Venture-capital investing is inherently risky—most startups fail and few deliver outsize returns. So investors have to weigh potential rewards against possible risks, and be sure they understand both.

One question investors might have asked is how Outcome rapidly surpassed older rivals in a traditionally slow-growing industry despite having raised minimal outside capital. That growth was powered in part by a unique strategy to solve what Mr. Shah described as its “chicken-egg” problem, a strategy he explained came with a key risk.

Outcome needed cash to install screens in doctor’s offices, but without a network of screens it couldn’t attract advertisers to spend money, the company’s founders said in video interviews published online.

Some companies that try to build a business by connecting two sides of a marketplace do so by raising investor capital to seed their market. Outcome had bootstrapped itself, meaning it needed a creative way to get cash to install the screens.

Ms. Agarwal in a 2012 interview at a tech event that can be viewed online described how Outcome solved the problem, saying Mr. Shah “negotiated upfront payments” on advertising deals “to have money in the bank and actually go and do these installations and deliver 200 screens, deliver 500 screens, 2,000 screens, that’s how we kept growing.” In a 2016 interview also available online, Mr. Shah described the strategy as bringing “from the future what we need to fuel the future in the present, which is a concept we’ve recycled.”

The risk of that strategy, which Mr. Shah described in both the 2012 and 2016 interviews, was that Outcome needed to execute with “military” precision. “It required you to sell an idea to both” doctors and advertisers, he said in 2016, “and then you couldn’t mistime it, because you know, that would be fraud, right? If you sell something that doesn’t exist.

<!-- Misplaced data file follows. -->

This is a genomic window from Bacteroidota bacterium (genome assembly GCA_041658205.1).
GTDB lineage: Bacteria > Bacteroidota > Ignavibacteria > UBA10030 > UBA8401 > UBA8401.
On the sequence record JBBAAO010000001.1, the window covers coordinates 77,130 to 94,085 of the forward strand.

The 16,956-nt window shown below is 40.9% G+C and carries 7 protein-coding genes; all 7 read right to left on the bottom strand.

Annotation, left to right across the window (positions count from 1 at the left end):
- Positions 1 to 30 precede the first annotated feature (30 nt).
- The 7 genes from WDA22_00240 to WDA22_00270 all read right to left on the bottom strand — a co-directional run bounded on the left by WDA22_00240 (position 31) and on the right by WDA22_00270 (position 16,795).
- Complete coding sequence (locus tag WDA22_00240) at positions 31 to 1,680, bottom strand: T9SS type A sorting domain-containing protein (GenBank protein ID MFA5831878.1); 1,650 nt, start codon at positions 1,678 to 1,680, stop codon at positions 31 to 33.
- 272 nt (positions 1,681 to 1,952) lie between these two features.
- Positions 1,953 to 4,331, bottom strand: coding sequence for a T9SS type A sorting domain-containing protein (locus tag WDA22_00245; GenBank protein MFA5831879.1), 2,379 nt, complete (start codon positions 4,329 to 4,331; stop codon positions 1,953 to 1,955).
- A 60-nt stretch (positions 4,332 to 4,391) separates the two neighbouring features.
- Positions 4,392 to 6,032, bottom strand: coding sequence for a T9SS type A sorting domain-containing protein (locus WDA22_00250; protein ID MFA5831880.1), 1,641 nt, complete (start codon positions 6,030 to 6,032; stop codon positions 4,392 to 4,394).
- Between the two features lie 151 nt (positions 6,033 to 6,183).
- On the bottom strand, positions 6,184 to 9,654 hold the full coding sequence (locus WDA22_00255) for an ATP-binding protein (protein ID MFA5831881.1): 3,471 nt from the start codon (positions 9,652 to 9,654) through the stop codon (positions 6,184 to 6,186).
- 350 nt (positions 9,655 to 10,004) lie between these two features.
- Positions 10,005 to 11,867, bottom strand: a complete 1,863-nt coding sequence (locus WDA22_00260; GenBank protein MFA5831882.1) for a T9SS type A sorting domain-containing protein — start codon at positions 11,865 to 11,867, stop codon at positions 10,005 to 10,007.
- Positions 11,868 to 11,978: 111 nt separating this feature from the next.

“It’s like jumping through one train to the other train and making it out and it’s hard right? We’re not the only ones to do it, there are other chicken-and-egg businesses. But to build a chicken-and-egg business that’s capital intensive without any capital is actually pretty hard. I’m not sure it’s been done.”

Ray Rotolo, who previously ran a media agency that bought advertising space from companies like Outcome, said he hadn’t seen an example of another company in the industry charging for screens that it hadn’t yet installed, but that there would be nothing wrong with such a policy provided clients ultimately get what they pay for.

In a statement, an Outcome spokesman said: “Mr. Shah’s comments were about starting a company with a two-sided market and the importance of delivering for both sets of customers, as explained in the interview.” He added that the founders always stressed “the importance of execution with integrity.”

Outcome projected a bright future when it was fundraising about a year ago—its first time raising money from institutional investors.

The investor presentation reviewed by the Journal claimed that drug ads streamed on Outcome’s screens delivered twice the return on investment of television commercials or print ads. Outcome estimated its 2016 revenue doubled to $131 million thanks to big customers such as GlaxoSmithKline PLC, and its 2014 and 2015 financial statements were audited by a prominent firm, Deloitte, according to people familiar with Outcome’s disclosures. The presentation showed Outcome had wide profit margins and a deep bench of newly hired executives. Deloitte declined to comment.